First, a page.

Japanese Stock Futures Gain on U.S. Confidence, Spending
Japanese stocks declined, sending the Topix (TPX) Index to a three-week low, after the yen’s rise to its highest in three weeks against the dollar overshadowed stronger- than-forecast growth in U.S. manufacturing.
Kyocera Corp. (6971), an electronic components maker that gets more than half of its sales outside Japan, lost 1.1 percent. Mitsubishi Estate Co. sank 3.1 percent after the property company surged 26 percent this year through yesterday. Mitsui Chemicals Inc. (4183) gained 3.3 percent after Jefferies Group Inc. raised its rating to “buy.”
The strengthening yen “drags down shares as it has the greatest impact on manufacturers’ earnings,” said Masaru Hamasaki, chief strategist at Toyota Asset Management Co., which oversees the equivalent of $22 billion.
The Topix slid 0.6 percent to 851.02 at 3 p.m. in Tokyo, its lowest close since March 13, with almost three times as many shares declining as advancing. The Nikkei 225 Stock Average (NKY) fell 0.6 percent to 10,050.39, with trading volume on the gauge more than 30 percent lower than the 30-day average.
Futures on the Standard & Poor’s 500 Index (SPXL1) were little changed today. The gauge gained 0.8 percent in New York yesterday after manufacturing in the U.S. expanded at a faster pace than forecast in March, a sign that industry is weathering slower global growth.
The yen reached as high as 81.56 against the dollar today, compared with 83.05 at the close of stock trading yesterday. Japan’s currency strengthened to 108.70 against the euro this morning from 110.76. A stronger yen cuts overseas income at Japanese companies when repatriated.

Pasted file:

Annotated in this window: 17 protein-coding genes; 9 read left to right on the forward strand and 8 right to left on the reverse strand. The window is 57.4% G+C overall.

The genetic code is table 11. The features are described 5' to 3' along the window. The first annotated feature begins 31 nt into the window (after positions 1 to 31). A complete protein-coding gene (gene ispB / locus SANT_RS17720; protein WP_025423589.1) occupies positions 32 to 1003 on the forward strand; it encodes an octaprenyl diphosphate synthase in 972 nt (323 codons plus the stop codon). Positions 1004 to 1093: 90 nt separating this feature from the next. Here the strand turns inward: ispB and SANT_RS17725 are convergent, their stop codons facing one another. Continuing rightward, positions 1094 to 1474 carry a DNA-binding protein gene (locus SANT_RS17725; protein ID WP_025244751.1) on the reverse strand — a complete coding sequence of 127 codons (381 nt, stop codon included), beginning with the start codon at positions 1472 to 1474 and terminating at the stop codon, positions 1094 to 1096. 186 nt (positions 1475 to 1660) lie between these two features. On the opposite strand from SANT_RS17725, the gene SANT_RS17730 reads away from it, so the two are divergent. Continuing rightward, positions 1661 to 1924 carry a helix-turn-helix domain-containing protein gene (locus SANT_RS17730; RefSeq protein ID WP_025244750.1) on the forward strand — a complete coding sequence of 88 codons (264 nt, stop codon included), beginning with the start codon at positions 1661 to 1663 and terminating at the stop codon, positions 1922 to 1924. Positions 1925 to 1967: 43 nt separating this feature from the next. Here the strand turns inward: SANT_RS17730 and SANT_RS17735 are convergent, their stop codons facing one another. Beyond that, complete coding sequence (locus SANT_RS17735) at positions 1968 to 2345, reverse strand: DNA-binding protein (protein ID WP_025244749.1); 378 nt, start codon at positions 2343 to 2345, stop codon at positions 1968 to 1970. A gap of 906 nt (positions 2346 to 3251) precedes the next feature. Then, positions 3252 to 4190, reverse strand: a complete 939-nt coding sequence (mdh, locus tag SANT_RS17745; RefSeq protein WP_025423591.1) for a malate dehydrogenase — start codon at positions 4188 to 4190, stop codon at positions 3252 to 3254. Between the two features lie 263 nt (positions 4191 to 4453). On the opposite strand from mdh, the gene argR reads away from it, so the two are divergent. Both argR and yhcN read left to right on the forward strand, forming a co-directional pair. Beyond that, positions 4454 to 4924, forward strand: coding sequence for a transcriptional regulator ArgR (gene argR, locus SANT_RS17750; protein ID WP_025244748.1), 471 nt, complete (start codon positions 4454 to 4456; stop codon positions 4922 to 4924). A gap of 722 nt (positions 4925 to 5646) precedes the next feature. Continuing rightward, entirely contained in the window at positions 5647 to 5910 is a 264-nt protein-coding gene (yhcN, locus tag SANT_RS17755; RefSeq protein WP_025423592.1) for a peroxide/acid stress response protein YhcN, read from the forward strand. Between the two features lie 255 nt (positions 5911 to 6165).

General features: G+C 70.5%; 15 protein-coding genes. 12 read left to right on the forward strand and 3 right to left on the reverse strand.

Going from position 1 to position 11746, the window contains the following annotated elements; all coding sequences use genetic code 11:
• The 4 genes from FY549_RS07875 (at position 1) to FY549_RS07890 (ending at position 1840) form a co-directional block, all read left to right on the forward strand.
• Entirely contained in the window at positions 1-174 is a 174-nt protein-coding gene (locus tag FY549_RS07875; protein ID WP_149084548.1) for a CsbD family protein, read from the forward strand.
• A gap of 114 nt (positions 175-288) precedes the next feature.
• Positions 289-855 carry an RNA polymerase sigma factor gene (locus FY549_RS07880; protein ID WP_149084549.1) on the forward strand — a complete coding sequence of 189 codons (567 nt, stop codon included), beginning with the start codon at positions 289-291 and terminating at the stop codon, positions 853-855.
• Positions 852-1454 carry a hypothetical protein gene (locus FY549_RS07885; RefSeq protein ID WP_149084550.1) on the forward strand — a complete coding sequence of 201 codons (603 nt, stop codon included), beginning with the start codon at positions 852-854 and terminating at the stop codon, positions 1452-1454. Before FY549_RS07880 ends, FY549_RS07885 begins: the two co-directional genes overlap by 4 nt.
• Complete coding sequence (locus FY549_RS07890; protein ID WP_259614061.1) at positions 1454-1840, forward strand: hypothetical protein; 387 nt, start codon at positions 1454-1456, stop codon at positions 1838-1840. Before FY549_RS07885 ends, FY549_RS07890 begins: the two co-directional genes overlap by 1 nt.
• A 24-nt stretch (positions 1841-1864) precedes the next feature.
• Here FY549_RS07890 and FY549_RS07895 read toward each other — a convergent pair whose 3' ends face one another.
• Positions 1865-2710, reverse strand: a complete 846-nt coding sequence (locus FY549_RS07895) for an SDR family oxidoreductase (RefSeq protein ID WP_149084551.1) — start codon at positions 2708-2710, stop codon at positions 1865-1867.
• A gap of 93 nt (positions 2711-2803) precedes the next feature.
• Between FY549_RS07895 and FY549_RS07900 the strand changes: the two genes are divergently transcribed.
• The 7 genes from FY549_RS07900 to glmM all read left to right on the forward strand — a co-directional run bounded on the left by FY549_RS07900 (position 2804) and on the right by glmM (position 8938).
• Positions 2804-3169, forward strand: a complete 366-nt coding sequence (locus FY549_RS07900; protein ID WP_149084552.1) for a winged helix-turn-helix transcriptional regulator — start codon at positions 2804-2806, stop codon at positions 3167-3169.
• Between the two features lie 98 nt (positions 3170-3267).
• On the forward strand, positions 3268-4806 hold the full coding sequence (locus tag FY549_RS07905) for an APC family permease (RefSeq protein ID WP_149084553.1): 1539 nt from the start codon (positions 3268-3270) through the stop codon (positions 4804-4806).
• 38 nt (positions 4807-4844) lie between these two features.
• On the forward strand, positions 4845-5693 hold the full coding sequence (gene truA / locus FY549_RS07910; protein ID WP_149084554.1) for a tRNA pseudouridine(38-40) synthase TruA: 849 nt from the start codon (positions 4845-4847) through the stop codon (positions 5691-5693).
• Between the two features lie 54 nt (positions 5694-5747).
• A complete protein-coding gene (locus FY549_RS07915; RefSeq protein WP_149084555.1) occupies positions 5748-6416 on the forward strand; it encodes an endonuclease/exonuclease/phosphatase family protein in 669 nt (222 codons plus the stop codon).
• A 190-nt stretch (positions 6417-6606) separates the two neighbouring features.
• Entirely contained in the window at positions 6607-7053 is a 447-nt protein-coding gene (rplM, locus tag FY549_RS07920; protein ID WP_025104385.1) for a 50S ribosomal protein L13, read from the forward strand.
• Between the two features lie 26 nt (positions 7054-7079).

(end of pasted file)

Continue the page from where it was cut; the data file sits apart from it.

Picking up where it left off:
Kyocera fell 1.1 percent to 7,540 yen. Mazda Motor Corp., a carmaker that gets more than 75 percent of its revenue overseas, lost 2.1 percent to 143 yen.
Money Supply Falls
Stocks also dropped after the Bank of Japan’s liquidity supply dropped in March for the first time in more than three years, fueling complaints that the central bank should be doing more to end deflation. The monetary base fell 0.2 percent in March after climbing 11.3 percent from a year earlier in the previous month, a BOJ report showed today.
‘Investors are beginning to doubt the BOJ will continue to ease monetary policy and are unsure it will promote reflation,” Toyota Asset’s Hamasaki said.
The Topix (TPX) has risen 8.2 percent since Feb. 14, when the central bank increased its bond purchases, weakening the yen. The value of stocks listed on the index has risen to 1.05 times book value, up from 0.88 in December, according to data compiled by Bloomberg. A number below one means companies can be bought for less than value of their assets.
Developers (TPX) declined the most among the 33 Topix industry groups after gaining the most on the equity gauge in the last month. Mitsubishi Estate sank 3.1 percent to 1,448 yen. Mitsui Fudosan Co., which has risen by a third this year, slid 2.3 percent to 1,558 yen.
“From the beginning of this year, developers gained quite a lot, so I think investors are selling the shares to lock in profit,” said Masahiro Mochizuki, a Tokyo-based analyst at Credit Suisse Group AG.
Mitsui Chemicals gained the most in the Nikkei 225, rising 3.3 percent to 252 yen. The stock rose after Jefferies boosted its investment rating to “buy” from “underperform,” citing petrochemical companies’ favorable inventory cycle and rising product prices.
Citizen Holdings Co. added 1.8 percent to 521 yen after JPMorgan Chase & Co. raised its stock price estimate to 620 yen from 600 yen, saying the watch business will likely continue to grow.
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